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Indirect Effects in Cost-Benefit Analysis


  • Rouwendal Jan

    (VU University)


The debate about the effectiveness of investments in public infrastructure initiated by Aschauer suggests that there may be substantial discrepancies between the results of conventional cost-benefit analysis and the ultimate effects of such investments on welfare. This paper takes a closer look at this issue by investigating the existence of secondary or indirect effects under conditions of monopolistic competition. We find that such effects will in general exist, and that they are potentially large, but that they can also be negative, depending on the specification of the model. With linear demand curves, indirect effects can be positive, zero or negative, with Dixit-Stiglitz they are always nonnegative and closely related to the taste for diversity, while with the logit model they are always identically zero. Free entry reinforces the positive indirect effects in the Dixit-Stiglitz model, and causes negative indirect effects in the logit model. Given this variety of results, robust empirical measurement of the indirect effects appears to be difficult.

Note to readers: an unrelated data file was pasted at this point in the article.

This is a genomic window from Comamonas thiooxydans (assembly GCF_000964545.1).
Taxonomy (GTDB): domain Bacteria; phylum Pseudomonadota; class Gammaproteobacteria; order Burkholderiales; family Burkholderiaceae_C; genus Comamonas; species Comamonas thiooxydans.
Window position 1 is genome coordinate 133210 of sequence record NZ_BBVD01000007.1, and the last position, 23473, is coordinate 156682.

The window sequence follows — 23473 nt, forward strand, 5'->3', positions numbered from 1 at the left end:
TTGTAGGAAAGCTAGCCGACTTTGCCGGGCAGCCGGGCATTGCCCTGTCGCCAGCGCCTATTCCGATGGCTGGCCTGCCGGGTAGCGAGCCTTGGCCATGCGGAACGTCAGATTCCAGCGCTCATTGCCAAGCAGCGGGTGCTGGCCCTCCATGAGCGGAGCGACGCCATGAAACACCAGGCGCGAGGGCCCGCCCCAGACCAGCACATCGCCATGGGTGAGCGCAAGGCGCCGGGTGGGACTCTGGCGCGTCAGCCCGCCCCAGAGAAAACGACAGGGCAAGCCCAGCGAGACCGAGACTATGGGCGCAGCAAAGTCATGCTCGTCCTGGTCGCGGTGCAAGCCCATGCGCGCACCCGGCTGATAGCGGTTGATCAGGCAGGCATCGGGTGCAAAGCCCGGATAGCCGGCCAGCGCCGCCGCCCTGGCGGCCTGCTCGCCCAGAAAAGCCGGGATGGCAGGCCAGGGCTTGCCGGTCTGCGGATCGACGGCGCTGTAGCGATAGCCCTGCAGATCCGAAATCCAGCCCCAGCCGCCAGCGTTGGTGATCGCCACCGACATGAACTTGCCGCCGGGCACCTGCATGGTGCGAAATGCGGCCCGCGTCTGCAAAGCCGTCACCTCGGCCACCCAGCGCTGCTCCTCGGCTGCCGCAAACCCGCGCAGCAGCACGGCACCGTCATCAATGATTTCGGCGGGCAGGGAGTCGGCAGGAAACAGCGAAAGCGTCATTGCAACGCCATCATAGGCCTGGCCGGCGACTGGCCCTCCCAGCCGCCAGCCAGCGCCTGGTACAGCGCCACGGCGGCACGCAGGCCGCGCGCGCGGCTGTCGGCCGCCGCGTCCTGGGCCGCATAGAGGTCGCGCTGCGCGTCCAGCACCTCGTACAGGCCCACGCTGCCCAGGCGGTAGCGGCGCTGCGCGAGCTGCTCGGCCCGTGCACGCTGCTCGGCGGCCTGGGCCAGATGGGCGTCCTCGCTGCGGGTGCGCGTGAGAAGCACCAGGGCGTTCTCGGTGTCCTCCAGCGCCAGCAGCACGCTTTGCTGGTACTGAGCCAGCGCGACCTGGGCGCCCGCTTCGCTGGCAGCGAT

Suggested Citation

  • Rouwendal Jan, 2012. "Indirect Effects in Cost-Benefit Analysis," Journal of Benefit-Cost Analysis, De Gruyter, vol. 3(1), pages 1-27, January.
  • Handle: RePEc:bpj:jbcacn:v:3:y:2012:i:1:n:2

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    References listed on IDEAS

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    Cited by:

    1. Matsumura, Toshihiro & Yamagishi, Atsushi, 2016. "Long-Run Evaluation of Cost-Reducing Public Infrastructure Investment," MPRA Paper 75625, University Library of Munich, Germany.
    2. Kanemoto, Yoshitsugu, 2013. "Evaluating benefits of transportation in models of new economic geography," Economics of Transportation, Elsevier, vol. 2(2), pages 53-62.

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